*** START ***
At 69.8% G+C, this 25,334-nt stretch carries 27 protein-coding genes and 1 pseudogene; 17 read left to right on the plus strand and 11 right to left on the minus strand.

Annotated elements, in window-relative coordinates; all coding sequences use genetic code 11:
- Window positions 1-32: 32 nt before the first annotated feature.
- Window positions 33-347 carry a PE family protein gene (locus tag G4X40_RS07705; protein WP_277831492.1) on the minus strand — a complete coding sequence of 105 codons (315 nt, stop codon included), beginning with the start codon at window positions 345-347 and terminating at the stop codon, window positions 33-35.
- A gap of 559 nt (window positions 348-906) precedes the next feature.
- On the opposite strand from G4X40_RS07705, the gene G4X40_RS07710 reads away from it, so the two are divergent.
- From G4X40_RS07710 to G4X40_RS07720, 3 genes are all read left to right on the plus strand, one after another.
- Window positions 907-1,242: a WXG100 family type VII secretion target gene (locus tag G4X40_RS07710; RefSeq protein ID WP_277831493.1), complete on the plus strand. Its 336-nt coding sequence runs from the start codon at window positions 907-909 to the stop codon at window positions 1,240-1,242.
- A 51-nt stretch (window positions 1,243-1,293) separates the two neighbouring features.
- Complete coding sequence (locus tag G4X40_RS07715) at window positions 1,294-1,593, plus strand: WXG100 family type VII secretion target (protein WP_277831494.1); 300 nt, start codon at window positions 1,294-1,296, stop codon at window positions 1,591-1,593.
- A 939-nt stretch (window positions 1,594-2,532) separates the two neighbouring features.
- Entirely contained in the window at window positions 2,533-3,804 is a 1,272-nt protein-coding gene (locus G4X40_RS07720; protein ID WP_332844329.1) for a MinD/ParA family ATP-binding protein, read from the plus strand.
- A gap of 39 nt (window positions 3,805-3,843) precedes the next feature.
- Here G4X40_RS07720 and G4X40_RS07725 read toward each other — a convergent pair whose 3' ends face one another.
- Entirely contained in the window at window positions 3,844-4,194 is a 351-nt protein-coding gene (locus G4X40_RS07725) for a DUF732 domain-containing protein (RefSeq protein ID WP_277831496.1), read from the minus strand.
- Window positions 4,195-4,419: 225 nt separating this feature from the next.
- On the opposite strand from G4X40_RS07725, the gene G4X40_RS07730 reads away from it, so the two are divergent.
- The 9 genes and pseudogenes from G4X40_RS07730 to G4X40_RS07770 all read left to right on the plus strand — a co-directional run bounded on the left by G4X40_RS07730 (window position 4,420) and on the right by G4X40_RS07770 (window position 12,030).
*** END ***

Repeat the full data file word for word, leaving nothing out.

At 69.8% G+C, this 25,334-nt stretch carries 27 protein-coding genes and 1 pseudogene; 17 read left to right on the plus strand and 11 right to left on the minus strand.

Annotated elements, in window-relative coordinates; all coding sequences use genetic code 11:
- Window positions 1-32: 32 nt before the first annotated feature.
- Window positions 33-347 carry a PE family protein gene (locus tag G4X40_RS07705; protein WP_277831492.1) on the minus strand — a complete coding sequence of 105 codons (315 nt, stop codon included), beginning with the start codon at window positions 345-347 and terminating at the stop codon, window positions 33-35.
- A gap of 559 nt (window positions 348-906) precedes the next feature.
- On the opposite strand from G4X40_RS07705, the gene G4X40_RS07710 reads away from it, so the two are divergent.
- From G4X40_RS07710 to G4X40_RS07720, 3 genes are all read left to right on the plus strand, one after another.
- Window positions 907-1,242: a WXG100 family type VII secretion target gene (locus tag G4X40_RS07710; RefSeq protein ID WP_277831493.1), complete on the plus strand. Its 336-nt coding sequence runs from the start codon at window positions 907-909 to the stop codon at window positions 1,240-1,242.
- A 51-nt stretch (window positions 1,243-1,293) separates the two neighbouring features.
- Complete coding sequence (locus tag G4X40_RS07715) at window positions 1,294-1,593, plus strand: WXG100 family type VII secretion target (protein WP_277831494.1); 300 nt, start codon at window positions 1,294-1,296, stop codon at window positions 1,591-1,593.
- A 939-nt stretch (window positions 1,594-2,532) separates the two neighbouring features.
- Entirely contained in the window at window positions 2,533-3,804 is a 1,272-nt protein-coding gene (locus G4X40_RS07720; protein ID WP_332844329.1) for a MinD/ParA family ATP-binding protein, read from the plus strand.
- A gap of 39 nt (window positions 3,805-3,843) precedes the next feature.
- Here G4X40_RS07720 and G4X40_RS07725 read toward each other — a convergent pair whose 3' ends face one another.
- Entirely contained in the window at window positions 3,844-4,194 is a 351-nt protein-coding gene (locus G4X40_RS07725) for a DUF732 domain-containing protein (RefSeq protein ID WP_277831496.1), read from the minus strand.
- Window positions 4,195-4,419: 225 nt separating this feature from the next.
- On the opposite strand from G4X40_RS07725, the gene G4X40_RS07730 reads away from it, so the two are divergent.
- The 9 genes and pseudogenes from G4X40_RS07730 to G4X40_RS07770 all read left to right on the plus strand — a co-directional run bounded on the left by G4X40_RS07730 (window position 4,420) and on the right by G4X40_RS07770 (window position 12,030).